Fresh water supplies are being overdrawn from surface and groundwater sources. The primary consumer: agriculture, which absorbs, without possibility of recovery, 87 percent of the fresh water used each year in the world. "It takes 1,400 pounds of water to produce one pound of food," says Pimentel.
Fossil energy from oil, gas and coal may be the first limiting resource to disappear. Essential for industrial production, fuel, construction, heating and cooling, packaging, delivery of clean water and fertilizer manufacture -- about 319 quads (that's 10,000,000,000,000,000 BTUs in air-conditioner-ese) of fossil fuel are used worldwide each year (one-fourth of which is burned in the United States). The Cornell team cites research suggesting that world supplies of oil and gas should last about 35 years at current pumping rates, coal and uranium stocks about 100 years.
The easiest natural resource to overlook is provided by the living organisms that share the planet with us. "Humans have no technologies that can substitute for the services provided by wild biota," says Pimentel. "There are about half a million species of animals, plants, and microbes that provide essential functions for humans in the United States." Large-scale food production would be impossible without pollinators, decomposers, scavengers and waste recyclers. Biodiversity also ensures a future gene bank for tomorrow's forestry and agriculture. Researchers estimate that 150 species are lost daily due to human activity. (See "Biodiversity: What's in it for Us?" November 1993, Cornell Magazine.)
In order to arrive at their optimum population figures, Pimentel and his colleagues make the optimistic assumption that humanity will make maximum use of Earth's finite resources. Even if humans make a transition to renewable energy sources, stop polluting and degrading their environment and accept a standard of living equal to one-half of that enjoyed by Americans today, the numbers stay the same.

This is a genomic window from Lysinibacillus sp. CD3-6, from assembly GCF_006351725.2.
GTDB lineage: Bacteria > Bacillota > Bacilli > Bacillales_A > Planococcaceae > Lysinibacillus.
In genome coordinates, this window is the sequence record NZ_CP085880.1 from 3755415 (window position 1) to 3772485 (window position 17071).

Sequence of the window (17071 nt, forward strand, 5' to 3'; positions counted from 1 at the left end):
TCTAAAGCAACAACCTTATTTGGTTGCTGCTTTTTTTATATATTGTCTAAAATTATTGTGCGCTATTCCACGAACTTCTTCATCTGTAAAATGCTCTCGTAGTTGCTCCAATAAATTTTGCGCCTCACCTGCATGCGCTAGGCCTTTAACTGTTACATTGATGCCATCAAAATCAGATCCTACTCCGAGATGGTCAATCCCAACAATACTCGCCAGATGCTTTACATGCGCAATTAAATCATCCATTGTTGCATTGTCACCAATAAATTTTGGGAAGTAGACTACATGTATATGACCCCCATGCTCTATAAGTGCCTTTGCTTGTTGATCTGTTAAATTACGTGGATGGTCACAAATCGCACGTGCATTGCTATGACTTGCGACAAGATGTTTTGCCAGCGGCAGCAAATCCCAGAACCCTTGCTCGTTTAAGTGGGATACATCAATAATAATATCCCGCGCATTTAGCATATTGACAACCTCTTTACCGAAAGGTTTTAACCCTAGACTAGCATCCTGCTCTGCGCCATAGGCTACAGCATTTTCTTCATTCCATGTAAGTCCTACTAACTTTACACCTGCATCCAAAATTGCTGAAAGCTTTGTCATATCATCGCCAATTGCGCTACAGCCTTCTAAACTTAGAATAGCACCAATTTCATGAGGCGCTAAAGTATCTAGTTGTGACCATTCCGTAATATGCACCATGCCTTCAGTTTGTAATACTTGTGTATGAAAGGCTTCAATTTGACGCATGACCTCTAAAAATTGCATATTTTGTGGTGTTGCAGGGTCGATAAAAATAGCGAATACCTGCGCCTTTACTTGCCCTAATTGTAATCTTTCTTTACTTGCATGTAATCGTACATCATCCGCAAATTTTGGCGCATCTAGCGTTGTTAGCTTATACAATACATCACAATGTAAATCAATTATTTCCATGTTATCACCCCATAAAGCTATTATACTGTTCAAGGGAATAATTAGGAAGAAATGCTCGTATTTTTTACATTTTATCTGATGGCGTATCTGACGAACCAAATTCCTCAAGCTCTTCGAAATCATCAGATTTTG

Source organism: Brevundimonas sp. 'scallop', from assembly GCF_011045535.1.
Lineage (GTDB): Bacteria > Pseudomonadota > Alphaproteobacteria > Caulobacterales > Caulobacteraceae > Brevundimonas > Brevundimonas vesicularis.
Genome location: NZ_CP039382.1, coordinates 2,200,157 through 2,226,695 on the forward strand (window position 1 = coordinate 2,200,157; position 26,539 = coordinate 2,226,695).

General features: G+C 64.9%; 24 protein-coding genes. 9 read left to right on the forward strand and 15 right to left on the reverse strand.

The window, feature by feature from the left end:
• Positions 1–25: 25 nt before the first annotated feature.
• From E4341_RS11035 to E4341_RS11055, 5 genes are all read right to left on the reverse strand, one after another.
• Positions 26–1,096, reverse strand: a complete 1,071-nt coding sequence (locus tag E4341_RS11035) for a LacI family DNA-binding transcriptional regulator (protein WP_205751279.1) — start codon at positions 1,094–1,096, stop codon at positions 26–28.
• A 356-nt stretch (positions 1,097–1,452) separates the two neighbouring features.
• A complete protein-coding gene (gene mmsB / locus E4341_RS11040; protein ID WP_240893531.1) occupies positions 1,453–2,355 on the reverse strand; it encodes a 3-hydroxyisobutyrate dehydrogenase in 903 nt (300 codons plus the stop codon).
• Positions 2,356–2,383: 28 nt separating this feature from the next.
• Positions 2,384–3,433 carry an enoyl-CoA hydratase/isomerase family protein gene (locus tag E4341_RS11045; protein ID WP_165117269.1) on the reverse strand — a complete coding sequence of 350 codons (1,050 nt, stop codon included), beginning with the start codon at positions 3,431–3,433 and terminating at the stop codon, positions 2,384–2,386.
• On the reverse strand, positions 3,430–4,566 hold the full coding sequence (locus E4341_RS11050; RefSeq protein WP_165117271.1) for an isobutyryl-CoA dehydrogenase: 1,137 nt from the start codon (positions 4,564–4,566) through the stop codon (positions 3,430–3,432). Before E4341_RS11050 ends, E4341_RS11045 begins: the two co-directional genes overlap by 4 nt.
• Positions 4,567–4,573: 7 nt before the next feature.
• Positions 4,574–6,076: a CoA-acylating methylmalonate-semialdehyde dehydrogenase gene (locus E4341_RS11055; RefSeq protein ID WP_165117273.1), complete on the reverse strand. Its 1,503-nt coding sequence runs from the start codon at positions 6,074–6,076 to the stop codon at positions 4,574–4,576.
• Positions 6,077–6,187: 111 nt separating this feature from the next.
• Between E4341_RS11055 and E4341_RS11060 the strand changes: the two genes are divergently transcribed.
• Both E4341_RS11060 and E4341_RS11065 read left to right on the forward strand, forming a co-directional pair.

Getting there will be painful, Pimentel admits, but achievable. Population reduction will require a growing proportion of elderly to be supported by a shrinking number of younger, more productive humans. "It will create economic and social stress when we have to makes these changes," he acknowledges. "But our alternative is far worse economic and social stress." If global human fertility can be reduced from the current rate of 3.3 children per female to 1 to 1.5 children per female, Pimentel estimates that the population can be reduced to carrying capacity in 100 to 150 years.
Population control presents ethical problems. "You have to take your choice," explains Pimentel. "People say that they should have the freedom to reproduce. I'm sympathetic to that view. But you're going to either lose some of that freedom, or your children and your grandchildren will lose some of their freedoms-freedom from starvation, freedom from disease."
Pimentel bristles at critics (rumored to include high- voltage media commentator Rush Limbaugh) who claim that technology will allow humanity to keep pace with a steep population curve. "Look at fishery production. We built bigger ships, larger nets, and now the fish populations of the oceans lakes and rivers are lower than they've been since 1970. Look at the Colorado River. As it flows south, California, Arizona, and Colorado take a big piece out of it to support their populations. By the time that river reaches Mexico, it's dry. What technology do we have available, short of manipulating the climate, that can double the flow of the Colorado River?"
And how does Pimentel respond to those who say that the endless, painful cycle of population booms and busts is nature's way? "I think that we're too intelligent to let nature control our numbers," he says, ultimately the optimist. "I think that we can do a more effective job of limiting our numbers than nature can."
Written by: Hillel J. Hoffmann, Cornell University< - Cornell University Alumni News